Your brick and mortar example to me highlights very precisely the problem here. The fact that Walmart chooses to carry Raisin Bran in addition to Lucky Charms (no accounting for taste : P) does not initiate any type of interaction between me and Raisin Bran. Just between me and Walmart and, if I'm hungry as I walk past the cereal section, me and Lucky Charms.

My expression of 'do not track me' should be able to encompass this type of model.

So, I should be able to say: I don't want to be tracked by anyone, but I'll grant an exception to yahoo and adobe (because I trust them), but not to 'financial-credit-profile-builder' (because I don't trust them). Making a list of third parties easily discoverable won't quite get us there because it targets the first party, whereas the potential bad behaviour and incentives need to be applied to the third parties. Therefore: a.) there is no way for me to communicate to the first party that my problem isn't with 98% of the third parties they're using to monetize, but only with x and y; and b.) there will not be any competitive pressures on particular servers to behave well (maintain anonymous cookie ID, for example).

Best,
Tamir

On 7/12/2012 4:19 PM, Shane Wiley wrote:

Tamir,



You've interacted with those 3rd parties as a part of your interaction with the 1st party -- as that 1st party has partnered with those 3rd parties to provide its services to you (monetization, analytics, content, widgets, etc.).  If a 1st party is transparent about those 3rd parties it works with (and/or highly discoverable through already existing web browser tools), is it fair to say you still have a choice at that point to decide to continue to interact with that 1st party?  If you disagree with a 3rd party's ability to maintain an anonymous cookie ID in relationship to the services its providing to the 1st party, you do not need to interact with that 1st party.  The choice is yours.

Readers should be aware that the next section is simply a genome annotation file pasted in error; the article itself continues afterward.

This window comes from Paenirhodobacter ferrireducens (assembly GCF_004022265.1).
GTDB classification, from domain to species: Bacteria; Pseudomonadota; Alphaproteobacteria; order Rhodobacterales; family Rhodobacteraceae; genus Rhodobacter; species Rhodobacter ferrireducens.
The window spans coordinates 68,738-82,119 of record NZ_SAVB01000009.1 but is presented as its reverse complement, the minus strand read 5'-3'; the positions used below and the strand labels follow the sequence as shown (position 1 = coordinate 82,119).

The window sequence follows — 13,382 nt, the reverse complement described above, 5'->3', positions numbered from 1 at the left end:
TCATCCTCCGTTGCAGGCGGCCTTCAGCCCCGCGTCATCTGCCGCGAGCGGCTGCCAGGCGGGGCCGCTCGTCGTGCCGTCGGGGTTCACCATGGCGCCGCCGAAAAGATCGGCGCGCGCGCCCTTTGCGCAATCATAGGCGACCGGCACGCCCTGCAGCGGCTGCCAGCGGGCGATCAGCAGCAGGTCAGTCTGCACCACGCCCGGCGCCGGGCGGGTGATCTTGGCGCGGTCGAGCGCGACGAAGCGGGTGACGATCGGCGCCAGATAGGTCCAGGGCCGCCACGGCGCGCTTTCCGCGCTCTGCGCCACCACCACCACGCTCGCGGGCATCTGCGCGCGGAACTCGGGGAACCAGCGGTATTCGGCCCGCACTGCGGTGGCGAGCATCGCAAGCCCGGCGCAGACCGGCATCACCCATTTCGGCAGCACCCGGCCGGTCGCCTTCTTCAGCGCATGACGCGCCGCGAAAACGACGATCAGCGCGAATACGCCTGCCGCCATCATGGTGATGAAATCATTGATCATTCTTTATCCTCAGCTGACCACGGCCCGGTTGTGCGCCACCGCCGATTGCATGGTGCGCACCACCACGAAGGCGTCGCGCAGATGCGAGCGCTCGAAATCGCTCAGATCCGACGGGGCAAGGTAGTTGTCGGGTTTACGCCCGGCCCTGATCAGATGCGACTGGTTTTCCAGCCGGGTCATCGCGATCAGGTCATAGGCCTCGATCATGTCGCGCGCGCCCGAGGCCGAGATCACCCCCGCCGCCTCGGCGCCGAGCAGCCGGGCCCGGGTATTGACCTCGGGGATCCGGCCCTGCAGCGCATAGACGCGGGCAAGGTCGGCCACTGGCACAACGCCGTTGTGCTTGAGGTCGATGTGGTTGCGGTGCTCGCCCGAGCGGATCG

If there were true "harms" involved, then you may look at this through a slight different lens, but that has yet to be established.



To use a brick-n-mortar example, you do not have a right to require Wal-Mart carry a specific brand of cereal you may really like (your desire vs. their business obligation).  If you're unhappy with Wal-Mart due to this choice, you can decide to not shop at Wal-Mart.



- Shane



-----Original Message-----

From: Tamir Israel [mailto:tisrael@cippic.ca]

Sent: Thursday, July 12, 2012 12:56 PM

To: Roy T. Fielding

Cc: Peter Eckersley; W3C DNT Working Group Mailing List

Subject: Re: Frequency Capping



On 7/12/2012 3:12 PM, Roy T. Fielding wrote:

Yes, and it has been rejected many times because the ID cookies are

used by other features that won't be turned off by DNT.



Not so. I have never interacted and have no relationship with third

party server X. Why does it need to be able to identify me in any way?





05B3284E-EE58-4E48-95D8-7E2993C54A41[4].png
(image/png attachment: 05B3284E-EE58-4E48-95D8-7E2993C54A41_4_.png)

Received on Friday, 13 July 2012 16:32:00 UTC

This archive was generated by hypermail 2.3.1 : Friday, 3 November 2017 21:44:53 UTC